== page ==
This is really a journal in which she talks about her efforts to create the perfect garden in the home she shares with her German husband and their children. Her garden is her retreat, her pet project, and her creative oasis for several years. She has grand plans for it, but her series of German gardeners never quite seem to either approve of or understand those plans. Still, she loves her garden. I love to garden myself, and even though I don't have to deal with intractable gardeners, my little flower garden never quite does what I want it to either. Gardens foster patience, I think.
But don't think that this book is boring because it's about an Australian who likes flowers and is married to a German. It is hilarious. Witty, wry, friendly, salty -- just altogether marvelous. It reads like a series of letters from a sarcastic and yet kind friend, and I loved getting to read it in the springtime when my own flower gardening is underway.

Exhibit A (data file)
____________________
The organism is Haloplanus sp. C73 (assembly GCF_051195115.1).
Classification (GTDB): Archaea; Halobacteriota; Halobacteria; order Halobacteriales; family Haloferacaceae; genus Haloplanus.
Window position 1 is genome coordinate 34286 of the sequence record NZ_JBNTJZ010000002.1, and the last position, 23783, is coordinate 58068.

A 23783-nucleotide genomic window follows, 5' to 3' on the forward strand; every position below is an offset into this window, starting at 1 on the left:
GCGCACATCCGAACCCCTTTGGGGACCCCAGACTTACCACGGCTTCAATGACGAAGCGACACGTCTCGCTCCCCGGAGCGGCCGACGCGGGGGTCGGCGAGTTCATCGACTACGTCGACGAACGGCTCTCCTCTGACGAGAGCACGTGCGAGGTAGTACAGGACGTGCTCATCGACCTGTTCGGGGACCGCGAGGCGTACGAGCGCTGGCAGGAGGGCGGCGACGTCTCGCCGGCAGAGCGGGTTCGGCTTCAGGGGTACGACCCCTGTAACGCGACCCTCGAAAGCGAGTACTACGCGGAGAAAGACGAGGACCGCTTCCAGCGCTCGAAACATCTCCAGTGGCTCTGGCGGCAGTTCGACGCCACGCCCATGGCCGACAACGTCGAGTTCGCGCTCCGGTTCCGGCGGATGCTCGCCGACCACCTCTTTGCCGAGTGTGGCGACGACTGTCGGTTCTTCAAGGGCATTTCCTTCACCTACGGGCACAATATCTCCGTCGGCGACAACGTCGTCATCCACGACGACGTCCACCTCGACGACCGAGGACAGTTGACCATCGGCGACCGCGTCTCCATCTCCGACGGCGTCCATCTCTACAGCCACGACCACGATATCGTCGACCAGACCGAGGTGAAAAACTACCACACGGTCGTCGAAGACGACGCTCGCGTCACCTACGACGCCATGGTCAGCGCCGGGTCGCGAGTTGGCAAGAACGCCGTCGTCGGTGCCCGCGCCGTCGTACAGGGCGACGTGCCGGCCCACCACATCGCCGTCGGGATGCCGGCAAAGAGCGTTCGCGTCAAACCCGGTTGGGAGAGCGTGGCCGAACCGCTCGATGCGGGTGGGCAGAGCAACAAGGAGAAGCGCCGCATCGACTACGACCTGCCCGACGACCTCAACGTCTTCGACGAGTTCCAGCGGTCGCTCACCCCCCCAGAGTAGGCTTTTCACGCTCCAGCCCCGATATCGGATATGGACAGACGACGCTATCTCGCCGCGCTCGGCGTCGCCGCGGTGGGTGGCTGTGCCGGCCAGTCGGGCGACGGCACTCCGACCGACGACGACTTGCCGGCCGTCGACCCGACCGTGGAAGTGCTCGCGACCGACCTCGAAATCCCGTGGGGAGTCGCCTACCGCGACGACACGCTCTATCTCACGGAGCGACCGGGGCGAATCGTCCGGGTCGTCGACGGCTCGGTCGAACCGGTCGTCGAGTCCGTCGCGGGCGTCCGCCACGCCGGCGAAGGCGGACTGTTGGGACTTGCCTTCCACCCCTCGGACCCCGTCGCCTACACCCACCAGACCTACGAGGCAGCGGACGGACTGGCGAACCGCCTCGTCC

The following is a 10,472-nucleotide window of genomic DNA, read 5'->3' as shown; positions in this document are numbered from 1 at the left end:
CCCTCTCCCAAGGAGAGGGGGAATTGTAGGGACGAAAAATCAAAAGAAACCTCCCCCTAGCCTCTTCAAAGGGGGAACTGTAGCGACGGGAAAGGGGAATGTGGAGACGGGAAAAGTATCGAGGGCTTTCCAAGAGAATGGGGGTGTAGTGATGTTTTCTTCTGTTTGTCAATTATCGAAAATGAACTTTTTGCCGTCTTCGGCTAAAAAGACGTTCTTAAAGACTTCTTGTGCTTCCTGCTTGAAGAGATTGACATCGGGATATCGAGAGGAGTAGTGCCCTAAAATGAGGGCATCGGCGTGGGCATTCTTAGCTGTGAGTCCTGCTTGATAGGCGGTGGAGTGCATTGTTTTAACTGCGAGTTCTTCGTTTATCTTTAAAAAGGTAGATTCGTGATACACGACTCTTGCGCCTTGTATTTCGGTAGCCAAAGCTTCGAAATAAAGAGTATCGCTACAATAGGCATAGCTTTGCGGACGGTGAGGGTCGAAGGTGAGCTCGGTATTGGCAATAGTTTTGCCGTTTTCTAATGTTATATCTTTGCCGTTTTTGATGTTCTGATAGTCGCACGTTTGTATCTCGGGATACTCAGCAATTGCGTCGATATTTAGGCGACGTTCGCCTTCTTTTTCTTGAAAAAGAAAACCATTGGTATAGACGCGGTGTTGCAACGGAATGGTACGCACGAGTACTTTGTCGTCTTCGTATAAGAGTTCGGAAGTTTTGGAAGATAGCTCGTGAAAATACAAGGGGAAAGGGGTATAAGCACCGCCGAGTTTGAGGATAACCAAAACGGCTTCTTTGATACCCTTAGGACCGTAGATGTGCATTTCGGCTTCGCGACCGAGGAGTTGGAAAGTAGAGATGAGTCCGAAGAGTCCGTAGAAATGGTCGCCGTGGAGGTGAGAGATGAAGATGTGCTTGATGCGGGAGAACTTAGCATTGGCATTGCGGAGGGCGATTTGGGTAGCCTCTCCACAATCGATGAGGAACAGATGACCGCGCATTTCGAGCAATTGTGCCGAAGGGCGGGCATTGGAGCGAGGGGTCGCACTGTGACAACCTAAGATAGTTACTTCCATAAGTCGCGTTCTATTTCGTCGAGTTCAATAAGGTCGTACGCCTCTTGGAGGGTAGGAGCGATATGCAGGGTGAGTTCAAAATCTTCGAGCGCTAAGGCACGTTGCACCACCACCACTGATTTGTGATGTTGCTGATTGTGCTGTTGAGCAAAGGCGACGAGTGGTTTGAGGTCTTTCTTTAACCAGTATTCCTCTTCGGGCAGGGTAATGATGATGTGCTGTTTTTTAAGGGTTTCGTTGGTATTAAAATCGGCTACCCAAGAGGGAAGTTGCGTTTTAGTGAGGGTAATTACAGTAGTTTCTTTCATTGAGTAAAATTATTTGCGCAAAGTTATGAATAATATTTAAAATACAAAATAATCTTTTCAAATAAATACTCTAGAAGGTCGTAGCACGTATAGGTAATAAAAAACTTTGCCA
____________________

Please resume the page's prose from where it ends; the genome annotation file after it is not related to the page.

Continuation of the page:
Particularly Good Bits:
Sometimes I feel as if were blest above all my fellows in being able to find my happiness so easily (p. 15).
A woman's tongue is a deadly weapon and the most difficult thing in the world to keep in order, and things slip off it with a facility nothing short of appalling at the very moment when it ought to be most quiet (p. 25).
Well, trials are the portion of mankind, and gardeners have their share, and in any case it is better to be tried by plants than persons, seeing that with plants you know that it is you who are in the wrong, and with persons it is always the other way about (p. 57).
If This was a Movie, I Would Rate It: PG for some very pointed wit indeed.
This was my 20th book read and reviewed for my third Classics Club list, and my 23rd book read off my TBR shelves for #TheUnreadShelfProject2021